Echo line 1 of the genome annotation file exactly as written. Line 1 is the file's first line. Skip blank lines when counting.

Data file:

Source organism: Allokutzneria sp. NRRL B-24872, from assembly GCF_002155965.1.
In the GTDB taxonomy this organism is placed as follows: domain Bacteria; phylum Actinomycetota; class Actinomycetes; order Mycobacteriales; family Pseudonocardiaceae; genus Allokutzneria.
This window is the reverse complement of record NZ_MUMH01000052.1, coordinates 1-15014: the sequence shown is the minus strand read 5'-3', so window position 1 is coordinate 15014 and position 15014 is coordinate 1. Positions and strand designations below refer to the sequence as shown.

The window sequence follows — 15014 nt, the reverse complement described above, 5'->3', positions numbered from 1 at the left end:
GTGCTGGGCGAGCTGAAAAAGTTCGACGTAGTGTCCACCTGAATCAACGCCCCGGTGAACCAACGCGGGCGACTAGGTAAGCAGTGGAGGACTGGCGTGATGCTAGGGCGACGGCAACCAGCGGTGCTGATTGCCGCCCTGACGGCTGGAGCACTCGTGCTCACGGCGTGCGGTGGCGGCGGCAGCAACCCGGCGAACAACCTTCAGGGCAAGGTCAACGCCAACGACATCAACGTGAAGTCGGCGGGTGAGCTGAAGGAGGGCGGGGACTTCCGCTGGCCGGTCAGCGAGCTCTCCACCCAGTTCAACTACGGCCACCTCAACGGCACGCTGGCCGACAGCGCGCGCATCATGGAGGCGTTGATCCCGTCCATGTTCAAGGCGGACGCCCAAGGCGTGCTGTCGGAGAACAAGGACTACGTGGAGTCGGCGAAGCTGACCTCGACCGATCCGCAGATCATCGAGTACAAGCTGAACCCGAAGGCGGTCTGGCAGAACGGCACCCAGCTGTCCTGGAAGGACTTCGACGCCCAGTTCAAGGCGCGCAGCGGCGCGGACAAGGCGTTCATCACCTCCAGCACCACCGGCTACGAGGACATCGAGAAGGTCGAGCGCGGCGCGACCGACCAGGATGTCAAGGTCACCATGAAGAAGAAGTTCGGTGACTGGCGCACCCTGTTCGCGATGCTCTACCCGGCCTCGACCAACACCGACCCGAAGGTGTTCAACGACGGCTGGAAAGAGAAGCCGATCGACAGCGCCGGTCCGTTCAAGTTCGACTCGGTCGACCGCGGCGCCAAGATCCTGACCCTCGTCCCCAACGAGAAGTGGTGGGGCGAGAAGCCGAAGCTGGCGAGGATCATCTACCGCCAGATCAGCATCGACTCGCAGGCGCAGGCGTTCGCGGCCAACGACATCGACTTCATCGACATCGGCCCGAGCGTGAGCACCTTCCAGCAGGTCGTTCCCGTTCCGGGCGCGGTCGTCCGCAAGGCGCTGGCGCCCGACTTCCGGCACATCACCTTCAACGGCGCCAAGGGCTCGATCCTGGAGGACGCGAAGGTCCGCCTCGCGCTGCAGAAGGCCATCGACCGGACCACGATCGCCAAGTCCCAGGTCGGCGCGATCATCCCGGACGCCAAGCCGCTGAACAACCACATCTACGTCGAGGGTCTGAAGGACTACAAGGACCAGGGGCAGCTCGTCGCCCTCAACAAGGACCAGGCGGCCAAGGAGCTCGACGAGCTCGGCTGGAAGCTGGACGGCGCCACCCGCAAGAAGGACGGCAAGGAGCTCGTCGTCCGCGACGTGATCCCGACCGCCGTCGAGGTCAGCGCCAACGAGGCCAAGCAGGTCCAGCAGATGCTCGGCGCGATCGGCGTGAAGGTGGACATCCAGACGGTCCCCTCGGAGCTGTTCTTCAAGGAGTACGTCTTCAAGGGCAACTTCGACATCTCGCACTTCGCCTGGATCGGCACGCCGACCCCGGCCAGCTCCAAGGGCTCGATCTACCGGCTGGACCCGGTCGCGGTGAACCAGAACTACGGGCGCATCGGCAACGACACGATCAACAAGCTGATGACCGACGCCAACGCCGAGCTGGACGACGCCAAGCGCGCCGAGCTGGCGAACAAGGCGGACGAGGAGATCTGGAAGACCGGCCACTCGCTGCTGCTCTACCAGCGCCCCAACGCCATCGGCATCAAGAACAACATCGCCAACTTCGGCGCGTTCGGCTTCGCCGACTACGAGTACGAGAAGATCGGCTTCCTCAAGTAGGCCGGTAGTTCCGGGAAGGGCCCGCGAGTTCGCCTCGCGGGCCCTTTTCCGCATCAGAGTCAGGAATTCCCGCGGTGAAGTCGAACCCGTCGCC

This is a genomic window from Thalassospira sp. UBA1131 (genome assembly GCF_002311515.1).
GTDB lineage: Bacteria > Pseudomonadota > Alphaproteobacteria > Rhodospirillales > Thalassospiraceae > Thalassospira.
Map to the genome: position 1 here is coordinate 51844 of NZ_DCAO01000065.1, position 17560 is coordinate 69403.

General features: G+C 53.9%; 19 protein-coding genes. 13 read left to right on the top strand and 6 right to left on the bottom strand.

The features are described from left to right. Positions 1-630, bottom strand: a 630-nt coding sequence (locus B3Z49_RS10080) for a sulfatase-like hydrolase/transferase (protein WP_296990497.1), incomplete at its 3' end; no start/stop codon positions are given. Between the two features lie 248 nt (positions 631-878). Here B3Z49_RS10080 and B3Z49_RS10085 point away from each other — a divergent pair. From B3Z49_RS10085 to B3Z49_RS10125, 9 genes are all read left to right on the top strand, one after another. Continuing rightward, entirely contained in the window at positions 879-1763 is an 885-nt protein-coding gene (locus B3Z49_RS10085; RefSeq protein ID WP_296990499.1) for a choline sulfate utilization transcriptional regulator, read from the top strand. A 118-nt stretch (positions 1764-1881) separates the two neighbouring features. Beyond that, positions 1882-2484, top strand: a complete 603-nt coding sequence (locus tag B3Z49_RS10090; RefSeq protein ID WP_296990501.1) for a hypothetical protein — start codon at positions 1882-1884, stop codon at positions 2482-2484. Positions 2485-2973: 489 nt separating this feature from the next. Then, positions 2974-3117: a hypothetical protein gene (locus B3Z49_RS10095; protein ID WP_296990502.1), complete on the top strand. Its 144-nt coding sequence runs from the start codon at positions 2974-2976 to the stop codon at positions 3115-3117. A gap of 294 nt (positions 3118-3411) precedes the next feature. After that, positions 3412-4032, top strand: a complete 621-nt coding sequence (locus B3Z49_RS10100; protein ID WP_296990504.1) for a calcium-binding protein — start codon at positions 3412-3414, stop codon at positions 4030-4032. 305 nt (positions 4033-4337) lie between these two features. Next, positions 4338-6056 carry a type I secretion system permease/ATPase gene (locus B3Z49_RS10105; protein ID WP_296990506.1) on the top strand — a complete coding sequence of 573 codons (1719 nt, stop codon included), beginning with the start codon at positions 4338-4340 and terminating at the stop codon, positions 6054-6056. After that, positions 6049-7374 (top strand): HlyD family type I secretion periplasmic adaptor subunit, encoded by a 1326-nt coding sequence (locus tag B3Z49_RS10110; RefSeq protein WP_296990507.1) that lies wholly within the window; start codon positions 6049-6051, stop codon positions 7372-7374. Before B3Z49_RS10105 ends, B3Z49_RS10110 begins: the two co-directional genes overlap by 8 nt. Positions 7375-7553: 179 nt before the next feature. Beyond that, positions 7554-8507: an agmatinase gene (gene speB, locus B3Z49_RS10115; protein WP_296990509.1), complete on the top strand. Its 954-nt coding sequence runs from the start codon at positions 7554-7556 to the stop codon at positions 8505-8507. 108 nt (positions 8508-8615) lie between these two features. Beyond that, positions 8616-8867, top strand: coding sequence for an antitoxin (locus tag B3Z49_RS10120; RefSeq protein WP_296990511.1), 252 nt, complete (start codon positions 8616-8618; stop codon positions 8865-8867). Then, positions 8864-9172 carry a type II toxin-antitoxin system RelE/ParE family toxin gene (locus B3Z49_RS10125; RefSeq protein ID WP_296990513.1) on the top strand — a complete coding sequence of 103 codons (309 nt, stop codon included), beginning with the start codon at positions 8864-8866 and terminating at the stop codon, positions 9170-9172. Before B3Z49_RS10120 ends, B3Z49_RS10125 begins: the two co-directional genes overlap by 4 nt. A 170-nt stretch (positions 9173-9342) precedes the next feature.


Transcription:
Source organism: Allokutzneria sp. NRRL B-24872, from assembly GCF_002155965.1.